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Do I still have a claim if the accident is partially my fault?

Personal Injury

Many people think they do not have a claim for personal injuries following an auto accident when the mishap is their fault, but this is not always the case. While an injured claimant can be denied coverage for personal injuries in some instances when the accident is an intentional act, states like New York have implemented pure comparative negligence law along with a “no fault” insurance law that allows most injured parties in an accident to receive some form of financial recovery based on the material facts of the case. Denial of any insurance claims usually stems from incidents that are the result of intentional acts. Insurance companies in New York are generally focused on determining if a claim is fraudulent when they issue a denial, as accident insurance fraud is a very serious problem in the state and especially in New York City. Even though the purpose of the Article 51 no-fault law is to begin coverage of medical bills and replacement of lost wages in an expedited manner, there can still be potential legal complications when the insurance company is suspicious of an auto accident injury claim. This potential alone is a significant reason that it is vital to retain an experienced Long Island accident attorney to represent your injury case.

Understanding No Fault Insurance

Fault and negligence are not considered following an accident in a “no fault” state in many cases. Medical bill and lost wage claims are submitted to the personal insurance company of the injured party first, with the case then being evaluated for further damages against negligent parties. In exchange for the quick beginning of coverage for injured parties, there are also restrictions on when a lawsuit can be filed following an accident. Injuries must be very severe, including fatalities, permanent disabling injury or dismemberment, and the court determines if the case qualifies for additional damage litigation. This can be a real problem for the novice injured party who is attempting to handle the claim personally. No fault insurance is not as simple as it sounds, and it is easy to be denied full compensation without an aggressive accident attorney who will investigate an accident for all potential avenues of compensation.

Understanding Comparative Negligence

Comparative negligence is the legal doctrine that all accidents are not obvious in terms of fault, as many times accidents involving two or more vehicles are the fault of multiple drivers or external causes. Many accidents actually happen as a result of automotive equipment failure, such as an air bag engaging without impact or a faulty brake system. In addition, truck accidents are often caused by failing equipment, especially when the driver has been lax in safety inspection aor truck maintenance. Each driver in an accident is evaluated for comparative negligence, normally by the respondent insurance companies first. If an accident case goes to court for a full trial, the jury will then be charged with the duty of determining an official comparative fault percentage for each driver. The comparative fault percentage is then used to determine the amount of damages that insurance companies must pay each injured driver. This is by no means a scientific process, and insurance companies try to control this component of the settlement from the very beginning, including the injured party’s own insurance company. Just because the insurance agent acts friendly in the beginning does not mean the company claims adjuster will not intensely investigate the accident looking for a reason to limit a total payout. The percentage is used to discount the amount of damages they are required to pay, and overstating a claimant’s contribution to the crash can lessen the value of the claim. This is the area of a claim where personal injury attorneys work most diligently in protecting the client’s right to full compensation for injuries.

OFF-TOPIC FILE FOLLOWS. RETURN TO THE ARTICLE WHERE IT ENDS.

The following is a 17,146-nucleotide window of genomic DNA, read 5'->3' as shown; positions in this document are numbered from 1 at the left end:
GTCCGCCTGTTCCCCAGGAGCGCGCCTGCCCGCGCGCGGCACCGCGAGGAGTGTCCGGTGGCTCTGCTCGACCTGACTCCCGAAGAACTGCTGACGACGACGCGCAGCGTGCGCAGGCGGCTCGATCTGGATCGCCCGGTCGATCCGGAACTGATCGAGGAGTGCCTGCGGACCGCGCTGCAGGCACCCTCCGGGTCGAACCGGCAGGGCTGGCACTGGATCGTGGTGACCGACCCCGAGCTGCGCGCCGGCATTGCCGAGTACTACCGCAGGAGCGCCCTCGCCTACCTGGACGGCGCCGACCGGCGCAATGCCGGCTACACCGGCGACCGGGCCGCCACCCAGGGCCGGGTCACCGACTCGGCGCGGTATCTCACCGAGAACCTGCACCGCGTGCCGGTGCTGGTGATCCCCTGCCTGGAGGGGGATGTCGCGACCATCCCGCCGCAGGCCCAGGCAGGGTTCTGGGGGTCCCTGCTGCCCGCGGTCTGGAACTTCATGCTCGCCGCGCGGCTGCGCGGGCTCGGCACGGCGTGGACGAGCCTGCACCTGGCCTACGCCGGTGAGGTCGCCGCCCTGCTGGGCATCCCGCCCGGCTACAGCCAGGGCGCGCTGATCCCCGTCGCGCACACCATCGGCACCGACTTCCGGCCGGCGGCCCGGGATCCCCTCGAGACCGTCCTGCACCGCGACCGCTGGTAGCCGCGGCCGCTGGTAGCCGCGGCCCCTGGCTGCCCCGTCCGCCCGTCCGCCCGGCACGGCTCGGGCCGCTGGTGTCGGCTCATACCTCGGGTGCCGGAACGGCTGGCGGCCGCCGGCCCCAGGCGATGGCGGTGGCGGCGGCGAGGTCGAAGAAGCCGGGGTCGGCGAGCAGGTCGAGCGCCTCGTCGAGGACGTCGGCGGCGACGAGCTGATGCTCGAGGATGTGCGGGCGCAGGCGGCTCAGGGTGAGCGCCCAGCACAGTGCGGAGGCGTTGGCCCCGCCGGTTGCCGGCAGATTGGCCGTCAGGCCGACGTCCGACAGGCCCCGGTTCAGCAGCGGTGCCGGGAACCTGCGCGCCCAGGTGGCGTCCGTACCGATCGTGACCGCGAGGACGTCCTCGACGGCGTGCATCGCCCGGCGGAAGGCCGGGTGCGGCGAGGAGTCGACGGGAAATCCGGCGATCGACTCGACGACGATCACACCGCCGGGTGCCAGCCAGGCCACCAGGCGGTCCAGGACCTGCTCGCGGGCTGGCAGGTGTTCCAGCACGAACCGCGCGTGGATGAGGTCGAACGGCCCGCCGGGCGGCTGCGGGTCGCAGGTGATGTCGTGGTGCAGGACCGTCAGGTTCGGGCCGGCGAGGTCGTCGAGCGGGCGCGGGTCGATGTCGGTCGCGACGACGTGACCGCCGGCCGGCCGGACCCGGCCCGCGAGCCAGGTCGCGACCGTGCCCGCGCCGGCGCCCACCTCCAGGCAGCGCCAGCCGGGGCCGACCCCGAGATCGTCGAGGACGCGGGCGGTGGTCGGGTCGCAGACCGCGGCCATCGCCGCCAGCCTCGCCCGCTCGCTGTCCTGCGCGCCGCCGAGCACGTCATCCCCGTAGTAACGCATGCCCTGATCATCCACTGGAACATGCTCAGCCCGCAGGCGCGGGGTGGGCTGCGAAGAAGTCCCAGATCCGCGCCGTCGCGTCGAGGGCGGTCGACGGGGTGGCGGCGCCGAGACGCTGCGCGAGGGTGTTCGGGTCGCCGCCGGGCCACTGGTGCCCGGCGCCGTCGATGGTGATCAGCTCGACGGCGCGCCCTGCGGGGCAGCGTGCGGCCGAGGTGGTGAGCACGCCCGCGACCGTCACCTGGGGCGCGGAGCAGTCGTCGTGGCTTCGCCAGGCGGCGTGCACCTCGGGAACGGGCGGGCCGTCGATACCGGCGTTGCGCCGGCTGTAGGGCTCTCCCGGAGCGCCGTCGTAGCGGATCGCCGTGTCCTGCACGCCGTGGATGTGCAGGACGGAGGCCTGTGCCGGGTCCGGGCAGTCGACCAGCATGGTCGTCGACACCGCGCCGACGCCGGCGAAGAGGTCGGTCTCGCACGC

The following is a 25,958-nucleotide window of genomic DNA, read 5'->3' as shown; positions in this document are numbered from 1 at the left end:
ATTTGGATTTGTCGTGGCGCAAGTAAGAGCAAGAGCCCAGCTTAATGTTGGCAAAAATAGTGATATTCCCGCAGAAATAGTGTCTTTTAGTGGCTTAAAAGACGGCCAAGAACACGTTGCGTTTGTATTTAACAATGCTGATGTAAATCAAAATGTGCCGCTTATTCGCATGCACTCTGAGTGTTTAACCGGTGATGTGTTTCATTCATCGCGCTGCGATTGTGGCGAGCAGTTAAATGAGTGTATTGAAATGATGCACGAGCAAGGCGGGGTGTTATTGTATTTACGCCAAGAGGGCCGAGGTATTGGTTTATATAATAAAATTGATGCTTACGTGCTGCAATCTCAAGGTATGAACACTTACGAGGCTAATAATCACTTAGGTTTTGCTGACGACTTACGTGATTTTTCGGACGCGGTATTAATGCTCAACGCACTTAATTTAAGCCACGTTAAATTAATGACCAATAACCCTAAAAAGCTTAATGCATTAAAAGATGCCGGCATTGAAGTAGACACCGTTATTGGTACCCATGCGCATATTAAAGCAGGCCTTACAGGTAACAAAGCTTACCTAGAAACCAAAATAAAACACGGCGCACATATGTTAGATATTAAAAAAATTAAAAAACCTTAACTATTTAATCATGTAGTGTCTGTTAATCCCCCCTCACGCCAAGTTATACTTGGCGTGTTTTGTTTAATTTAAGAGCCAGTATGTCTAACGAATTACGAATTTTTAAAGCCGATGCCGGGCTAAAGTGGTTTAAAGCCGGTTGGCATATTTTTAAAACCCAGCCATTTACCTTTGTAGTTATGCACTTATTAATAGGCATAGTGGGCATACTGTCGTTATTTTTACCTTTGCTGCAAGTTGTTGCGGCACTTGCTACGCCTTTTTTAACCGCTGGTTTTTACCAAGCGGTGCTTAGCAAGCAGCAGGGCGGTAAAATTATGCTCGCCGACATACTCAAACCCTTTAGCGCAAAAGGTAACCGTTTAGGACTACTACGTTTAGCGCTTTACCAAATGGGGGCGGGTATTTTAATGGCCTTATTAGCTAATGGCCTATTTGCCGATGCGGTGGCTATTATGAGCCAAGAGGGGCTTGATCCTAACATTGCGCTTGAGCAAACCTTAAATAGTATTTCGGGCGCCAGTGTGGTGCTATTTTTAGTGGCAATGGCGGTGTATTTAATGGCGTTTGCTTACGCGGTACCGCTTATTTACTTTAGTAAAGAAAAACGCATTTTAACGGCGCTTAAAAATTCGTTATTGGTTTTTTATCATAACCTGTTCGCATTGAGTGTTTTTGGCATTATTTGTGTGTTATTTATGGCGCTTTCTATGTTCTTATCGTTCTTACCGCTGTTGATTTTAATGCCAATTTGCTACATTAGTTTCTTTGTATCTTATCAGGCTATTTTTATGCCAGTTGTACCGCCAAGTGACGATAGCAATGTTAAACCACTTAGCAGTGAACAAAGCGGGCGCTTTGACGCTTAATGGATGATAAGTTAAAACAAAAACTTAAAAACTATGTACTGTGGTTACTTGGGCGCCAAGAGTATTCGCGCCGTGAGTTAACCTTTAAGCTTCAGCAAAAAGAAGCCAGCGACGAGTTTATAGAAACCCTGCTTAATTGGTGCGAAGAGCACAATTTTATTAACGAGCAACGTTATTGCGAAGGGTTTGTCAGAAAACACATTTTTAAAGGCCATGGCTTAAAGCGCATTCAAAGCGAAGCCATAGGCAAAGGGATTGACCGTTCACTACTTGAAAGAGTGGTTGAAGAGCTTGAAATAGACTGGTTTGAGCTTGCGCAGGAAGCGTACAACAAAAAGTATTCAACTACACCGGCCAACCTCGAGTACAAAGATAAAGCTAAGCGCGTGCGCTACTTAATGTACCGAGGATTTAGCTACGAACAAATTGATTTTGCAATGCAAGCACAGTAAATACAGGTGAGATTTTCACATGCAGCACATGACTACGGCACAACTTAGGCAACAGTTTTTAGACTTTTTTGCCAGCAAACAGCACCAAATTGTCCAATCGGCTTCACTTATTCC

Never let your insurance company deny you full financial compensation using any one of the several negotiation tactics that trained professional insurance claims adjusters use to reduce the value of a settlement. Just because they know they will be required to pay benefits does not mean they will not try to discourage retaining an attorney while embellishing your personal contribution to the cause of the accident. Even apparently simple cases can get complicated, especially when the injured party carries significantly higher amounts of coverage on their personal auto policy. Always get an attorney who is familiar with the local court system and understands how to craft a strong case on your behalf that will result in a maximum settlement or potentially being made financially whole following an accident claim. If a claim goes to trial, the fact that the claimant is partially at fault for the wreck does not stop the financial damage recovery process and many times gross negligence can still be a factor for one or more of the other motorists.